'A pathbreaking book that for the first time brings smart policy insights into contact with creative, rigorous testing.This book sets the standard for all future scientific evaluations of "what works".' Donald P. Green, Columbia University, USA How can governments persuade citizens to act in socially beneficial ways? Thaler and Sunstein's book Nudge drew on work from behavioural economics to claim that citizens might be encouraged through 'light touch interventions' (i.e.nudges) to take action.This ground-breaking successor to Nudge is now available in paperback, with a new preface.In it, Peter John and his colleagues argue that an alternative approach to nudge also needs to be considered, based on what they call a 'think' strategy. Their core idea is that citizens should themselves deliberate and decide their own priorities as part of a process of civic and democratic renewal.The authors not only set out these divergent approaches in theory but they offer evidence from a series of experiments to show how using techniques from 'nudge' or 'think' repertoires work in practice and how that practice is made effective.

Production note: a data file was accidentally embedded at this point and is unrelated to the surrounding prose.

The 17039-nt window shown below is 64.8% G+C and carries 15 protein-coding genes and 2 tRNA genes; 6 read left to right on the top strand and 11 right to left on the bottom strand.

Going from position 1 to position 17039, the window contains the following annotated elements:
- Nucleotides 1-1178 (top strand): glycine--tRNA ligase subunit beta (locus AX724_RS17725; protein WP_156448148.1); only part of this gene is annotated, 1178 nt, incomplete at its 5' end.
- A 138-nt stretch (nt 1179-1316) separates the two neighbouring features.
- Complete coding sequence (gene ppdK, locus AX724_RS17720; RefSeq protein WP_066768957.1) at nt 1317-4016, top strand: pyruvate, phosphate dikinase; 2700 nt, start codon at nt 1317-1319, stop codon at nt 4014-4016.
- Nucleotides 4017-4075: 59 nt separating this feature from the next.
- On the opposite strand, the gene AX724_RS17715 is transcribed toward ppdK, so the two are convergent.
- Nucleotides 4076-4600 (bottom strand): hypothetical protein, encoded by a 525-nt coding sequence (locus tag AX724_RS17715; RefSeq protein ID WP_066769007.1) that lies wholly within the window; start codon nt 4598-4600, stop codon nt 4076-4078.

Introduction Chapter 1. Why Change Civic Behaviour? PART ONE: How to Change Civic Behaviour Chapter 2: The Nudge Strategy Chapter 3 The Think strategy Chapter 4: Comparing Nudge and Think Chapter 5 Testing Nudge and Think PART TWO: Nudge Strategies Chapter 6: Promoting Recycling Chapter 7: Promoting Volunteering Chapter 8: Increasing Political Participation Chapter 9: Enhancing Pledging PART THREE: Think Strategies Chapter 10: Deliberation On-line Chapter 11 Constructing Better Face-to-face Deliberation PART FOUR: Synthesis Chapter 12: Are There Alternatives to Nudge and Think? Chapter 13: Developing Strategy for the Future Chapter 14 Can Nudge Learn from Think? Bibliography Index